4.15.2009

Watchmen

I liked the movie better than the novel.

*ducking!*

When I say this, a lot of people assume that I am somehow betraying the entire concept and Alan Moore. I'm not. The movie really brings to life Moore's opus in a way I was totally unprepared for and I now have a greater understanding of the work as a whole.

Billy Crudup's portrayal of Dr. Manhattan brought the character to life. He was always lifeless to me in the novel. He was an extraordinary person in extraordinary circumstances and felt no compulsion to do anything about it. Everything was so tiny and insignificant to him that his change of heart didn't feel right in the novel. It still didn't feel right in the movie, but it was a definite leg up.

Jackie Haley's Rorschach was not only spot on, it was legendary. Matthew Goode's Veidt was also spot on, despite my misgivings from seeing him in the movie posters and stills. He didn't look right (a bit too skinny, ya know?), until you saw him on screen. Ozymandias indeed!

Two things that surprised me:

1. I was uncomfortable with Dr. Manhattan's nudity.

Now, I'm no prude. It's not like I've never seen a naked man before and it isn't like it bothered me when I read the novel. (Hell, I'm a fan of Bastard!!, and Darsh spends more time naked than not.) But I was put off by it none the less.

I think it had less to do with nudity so much as it was male nudity. The female body has long been seen as a work of art, but it's very hard to make the male body a work of art. Michelangelo's David is a singular work because it makes the male body a work of art.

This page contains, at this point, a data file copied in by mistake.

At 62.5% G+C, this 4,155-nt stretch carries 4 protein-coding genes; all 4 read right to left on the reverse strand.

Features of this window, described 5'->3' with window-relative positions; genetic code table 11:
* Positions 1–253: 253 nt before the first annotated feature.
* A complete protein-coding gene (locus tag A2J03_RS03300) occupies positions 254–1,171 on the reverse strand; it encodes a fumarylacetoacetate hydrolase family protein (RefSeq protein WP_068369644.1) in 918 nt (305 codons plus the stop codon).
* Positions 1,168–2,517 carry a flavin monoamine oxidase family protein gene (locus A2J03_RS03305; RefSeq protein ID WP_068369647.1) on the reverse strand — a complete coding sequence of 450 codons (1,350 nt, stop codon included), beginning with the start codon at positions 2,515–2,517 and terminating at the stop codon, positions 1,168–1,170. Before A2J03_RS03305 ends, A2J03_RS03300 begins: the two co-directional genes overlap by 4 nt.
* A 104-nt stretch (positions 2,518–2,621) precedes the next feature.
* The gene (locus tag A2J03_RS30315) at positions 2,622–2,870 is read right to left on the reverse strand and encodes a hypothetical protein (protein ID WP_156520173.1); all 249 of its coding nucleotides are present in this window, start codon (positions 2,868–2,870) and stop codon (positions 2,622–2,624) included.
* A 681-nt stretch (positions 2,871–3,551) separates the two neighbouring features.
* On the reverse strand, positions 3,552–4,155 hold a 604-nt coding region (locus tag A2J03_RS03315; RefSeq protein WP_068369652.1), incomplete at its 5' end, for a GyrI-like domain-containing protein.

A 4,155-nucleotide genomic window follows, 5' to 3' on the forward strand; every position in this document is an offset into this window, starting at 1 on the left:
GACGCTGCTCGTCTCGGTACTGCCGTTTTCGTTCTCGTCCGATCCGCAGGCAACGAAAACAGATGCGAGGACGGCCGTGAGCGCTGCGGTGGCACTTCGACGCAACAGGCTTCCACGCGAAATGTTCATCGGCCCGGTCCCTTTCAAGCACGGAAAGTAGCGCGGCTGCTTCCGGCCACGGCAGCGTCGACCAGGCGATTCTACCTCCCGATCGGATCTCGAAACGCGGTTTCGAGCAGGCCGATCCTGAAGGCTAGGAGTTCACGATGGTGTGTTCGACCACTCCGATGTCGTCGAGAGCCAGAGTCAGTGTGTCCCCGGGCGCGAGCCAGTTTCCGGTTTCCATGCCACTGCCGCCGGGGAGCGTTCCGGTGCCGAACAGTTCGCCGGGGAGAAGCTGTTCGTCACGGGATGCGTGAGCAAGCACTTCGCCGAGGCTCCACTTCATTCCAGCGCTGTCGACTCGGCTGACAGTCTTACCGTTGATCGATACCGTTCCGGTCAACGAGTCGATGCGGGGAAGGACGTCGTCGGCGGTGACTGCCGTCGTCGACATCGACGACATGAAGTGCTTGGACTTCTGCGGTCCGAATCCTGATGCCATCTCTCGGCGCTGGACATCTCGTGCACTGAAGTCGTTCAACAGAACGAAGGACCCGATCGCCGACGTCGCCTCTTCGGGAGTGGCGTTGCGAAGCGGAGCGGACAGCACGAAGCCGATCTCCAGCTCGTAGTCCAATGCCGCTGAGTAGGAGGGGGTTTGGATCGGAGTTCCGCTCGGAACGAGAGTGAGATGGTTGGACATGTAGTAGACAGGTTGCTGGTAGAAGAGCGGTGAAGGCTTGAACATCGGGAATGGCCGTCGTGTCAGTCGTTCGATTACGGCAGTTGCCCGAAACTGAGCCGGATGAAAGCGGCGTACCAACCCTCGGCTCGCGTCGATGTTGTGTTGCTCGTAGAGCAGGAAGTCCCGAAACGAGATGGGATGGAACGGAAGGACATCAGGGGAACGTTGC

I think it may also have been about expectations. We expect someone who is nude to act a certain way. I'm not sure how I was expecting Dr. Manhattan to act, but it wasn't the way he did. Is this a bad thing? No! Like I said above, Billy Crudup really brought the character to life for me and in the end, it doesn't really matter if he was clothed or not.

2. I was uncomfortable with the violence.

I know: "Wah! Get over it!" Right?

I am no stranger to violence in movies and the novel never hid the horrors of violence. But this, I believe, is a sign of my being a parent. Things I took in stride now bother me a great deal.

Does this mean the movie should have been less violent? No! I instead take this as a sign that I am not desensitized to the horrors portrayed on the screen and that's a good thing. If the violence bothered you, good! It should have. That's part of the point.

My rating for the movie: Win!

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